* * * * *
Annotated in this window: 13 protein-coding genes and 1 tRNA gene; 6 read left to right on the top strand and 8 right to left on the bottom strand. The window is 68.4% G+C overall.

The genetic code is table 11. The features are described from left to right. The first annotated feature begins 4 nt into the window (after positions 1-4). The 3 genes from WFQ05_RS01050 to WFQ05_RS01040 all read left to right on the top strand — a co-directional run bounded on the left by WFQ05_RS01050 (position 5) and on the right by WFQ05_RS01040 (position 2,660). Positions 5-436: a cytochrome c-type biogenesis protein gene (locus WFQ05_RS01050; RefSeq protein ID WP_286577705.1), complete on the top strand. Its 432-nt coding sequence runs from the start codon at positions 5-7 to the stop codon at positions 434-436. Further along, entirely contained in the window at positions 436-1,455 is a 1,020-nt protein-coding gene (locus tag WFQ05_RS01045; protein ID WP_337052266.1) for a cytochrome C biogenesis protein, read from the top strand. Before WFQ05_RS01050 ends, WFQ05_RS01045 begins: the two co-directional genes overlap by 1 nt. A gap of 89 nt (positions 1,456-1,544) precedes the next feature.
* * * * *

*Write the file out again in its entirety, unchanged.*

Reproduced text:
Annotated in this window: 13 protein-coding genes and 1 tRNA gene; 6 read left to right on the top strand and 8 right to left on the bottom strand. The window is 68.4% G+C overall.

The genetic code is table 11. The features are described from left to right. The first annotated feature begins 4 nt into the window (after positions 1-4). The 3 genes from WFQ05_RS01050 to WFQ05_RS01040 all read left to right on the top strand — a co-directional run bounded on the left by WFQ05_RS01050 (position 5) and on the right by WFQ05_RS01040 (position 2,660). Positions 5-436: a cytochrome c-type biogenesis protein gene (locus WFQ05_RS01050; RefSeq protein ID WP_286577705.1), complete on the top strand. Its 432-nt coding sequence runs from the start codon at positions 5-7 to the stop codon at positions 434-436. Further along, entirely contained in the window at positions 436-1,455 is a 1,020-nt protein-coding gene (locus tag WFQ05_RS01045; protein ID WP_337052266.1) for a cytochrome C biogenesis protein, read from the top strand. Before WFQ05_RS01050 ends, WFQ05_RS01045 begins: the two co-directional genes overlap by 1 nt. A gap of 89 nt (positions 1,456-1,544) precedes the next feature.